Businesses around the U.S. are reopening in defiance of state shutdown orders and federal health guidelines, highlighting what has emerged as the partisan-tinged tension between containing the coronavirus and unlocking the American economy.
Tesla founder Elon Musk this week practically dared local authorities to arrest him after reopening the company's factory in Fremont, California. The move — which drew praise from President Donald Trump — violated orders from the Alameda County Public Health Department, which had classified the plant as a non-essential business that could not fully operate under restrictions intended to combat COVID-19.
In Michigan, the Capri Drive-In Theater in Coldwater is planning to kick off its summer season on Friday despite a state order barring theaters from reopening on May 28. In Texas, former Alaska Governor Sarah Palin and Senator Ted Cruz are among the Republican notables who have recently patronized a hair salon in Dallas to show solidarity with its owner after she was jailed for refusing to keep her non-essential business closed.
State health officials in Castle Rock, Colorado on Monday also closed a restaurant that had opened for full service on Mother's Day in defiance of state rules banning in-person dining. A video posted by Colorado Community Media showed people without face masks sitting at tables and waiting close together in line at the counter, while others waited outside to get into the eatery about 30 miles south of Denver.
For some businesses, the decision about when to reopen is complicated by the mixed messages they're receiving from cities and states. In Texas, for instance, Dallas County Judge Clay Jenkins issued an order requiring that restaurant and food preparation workers wear masks. But Texas Governor Greg Abbott's "Open Texas" plan does not explicitly require restaurant workers to cover their faces on the job.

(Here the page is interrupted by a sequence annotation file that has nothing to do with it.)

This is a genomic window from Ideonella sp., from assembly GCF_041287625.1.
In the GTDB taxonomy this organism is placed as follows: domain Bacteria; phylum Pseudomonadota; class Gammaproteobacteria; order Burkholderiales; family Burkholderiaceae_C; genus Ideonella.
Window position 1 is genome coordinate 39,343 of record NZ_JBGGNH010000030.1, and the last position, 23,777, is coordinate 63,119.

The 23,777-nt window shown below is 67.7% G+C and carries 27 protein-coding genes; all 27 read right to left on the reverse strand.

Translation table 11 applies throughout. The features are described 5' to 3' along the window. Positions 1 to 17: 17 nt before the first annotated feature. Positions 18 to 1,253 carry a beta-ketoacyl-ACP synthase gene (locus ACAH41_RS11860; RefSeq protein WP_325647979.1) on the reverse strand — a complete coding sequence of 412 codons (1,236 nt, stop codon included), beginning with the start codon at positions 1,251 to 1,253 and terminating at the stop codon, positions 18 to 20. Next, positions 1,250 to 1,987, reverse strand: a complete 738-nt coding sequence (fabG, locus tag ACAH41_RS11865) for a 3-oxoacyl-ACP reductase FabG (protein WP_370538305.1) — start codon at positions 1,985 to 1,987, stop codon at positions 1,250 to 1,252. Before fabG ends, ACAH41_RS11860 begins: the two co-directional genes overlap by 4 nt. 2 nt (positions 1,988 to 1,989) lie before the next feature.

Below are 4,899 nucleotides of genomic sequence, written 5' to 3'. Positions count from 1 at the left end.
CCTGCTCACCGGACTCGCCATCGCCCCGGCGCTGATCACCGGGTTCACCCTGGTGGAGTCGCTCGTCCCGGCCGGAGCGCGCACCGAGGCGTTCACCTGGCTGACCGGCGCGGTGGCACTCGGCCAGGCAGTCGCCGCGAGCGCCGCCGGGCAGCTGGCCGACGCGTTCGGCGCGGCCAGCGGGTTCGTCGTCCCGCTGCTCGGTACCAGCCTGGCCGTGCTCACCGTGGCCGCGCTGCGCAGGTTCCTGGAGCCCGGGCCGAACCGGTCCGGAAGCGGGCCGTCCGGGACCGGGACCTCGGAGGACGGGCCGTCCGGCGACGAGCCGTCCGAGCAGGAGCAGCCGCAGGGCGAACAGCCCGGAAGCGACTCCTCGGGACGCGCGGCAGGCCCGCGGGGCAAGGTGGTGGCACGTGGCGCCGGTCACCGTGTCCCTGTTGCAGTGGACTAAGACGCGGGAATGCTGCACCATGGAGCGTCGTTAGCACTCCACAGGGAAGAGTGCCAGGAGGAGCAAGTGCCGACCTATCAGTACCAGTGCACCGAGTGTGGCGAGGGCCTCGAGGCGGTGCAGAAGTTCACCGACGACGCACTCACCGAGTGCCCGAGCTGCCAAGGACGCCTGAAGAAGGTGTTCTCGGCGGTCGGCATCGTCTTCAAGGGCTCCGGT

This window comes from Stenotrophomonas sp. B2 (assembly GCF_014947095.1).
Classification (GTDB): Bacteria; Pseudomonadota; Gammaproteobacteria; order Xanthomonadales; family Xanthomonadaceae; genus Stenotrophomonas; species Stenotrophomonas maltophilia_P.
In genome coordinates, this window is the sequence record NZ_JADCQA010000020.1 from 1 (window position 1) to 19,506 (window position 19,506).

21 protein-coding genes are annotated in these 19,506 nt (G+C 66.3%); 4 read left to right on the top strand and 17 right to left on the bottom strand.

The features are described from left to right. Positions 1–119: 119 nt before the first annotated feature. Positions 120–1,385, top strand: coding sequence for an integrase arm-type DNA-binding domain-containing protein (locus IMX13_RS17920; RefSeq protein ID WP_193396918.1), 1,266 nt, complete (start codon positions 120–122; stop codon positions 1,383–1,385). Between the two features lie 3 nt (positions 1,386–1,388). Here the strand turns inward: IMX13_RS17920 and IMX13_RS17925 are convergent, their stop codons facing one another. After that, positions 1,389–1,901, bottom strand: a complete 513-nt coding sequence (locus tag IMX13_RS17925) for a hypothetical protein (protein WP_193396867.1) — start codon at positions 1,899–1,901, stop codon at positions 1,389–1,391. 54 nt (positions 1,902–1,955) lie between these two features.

The differing edicts came into play in Dallas, where the Hillstone Restaurant Group recently told workers that they shouldn't wear a facial covering of any kind, as it didn't comport with the company's idea of style and hospitality. One staffer was stricken from the schedule after expressing discomfort at the idea of working without a mask, the employee told CBS Dallas.
If businesses face a hard choice over when and how to reopen, for workers the decision can be one of life and death.
Terrie Neider, a 64-year-old with chronic obstructive pulmonary disease, or COPD, told the Washington Post that she is frightened to return to her part-time cashier's job at a Casey's General Store in Lone Tree, Iowa, but is going back because she urgently needs the money. "I just don't understand this position we are being put in now," she told the newspaper.
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In Utah, two unidentified businesses told employees to show up, even if they had a confirmed case of COVID-19. The flouting of public health guidelines resulted in 68 positive cases, with nearly half of the workers at one of the businesses — which local authorities didn't identify by name — according to a statement from county commissioners and mayors.
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Yet returning to work even as the pandemic continues may seem like the only viable option, especially for those living paycheck to paycheck.
"It's a horrible choice, but a very real choice that so many people are confronting," said Shaylyn Cochran, an employment lawyer and partner at Cohen Milstein.
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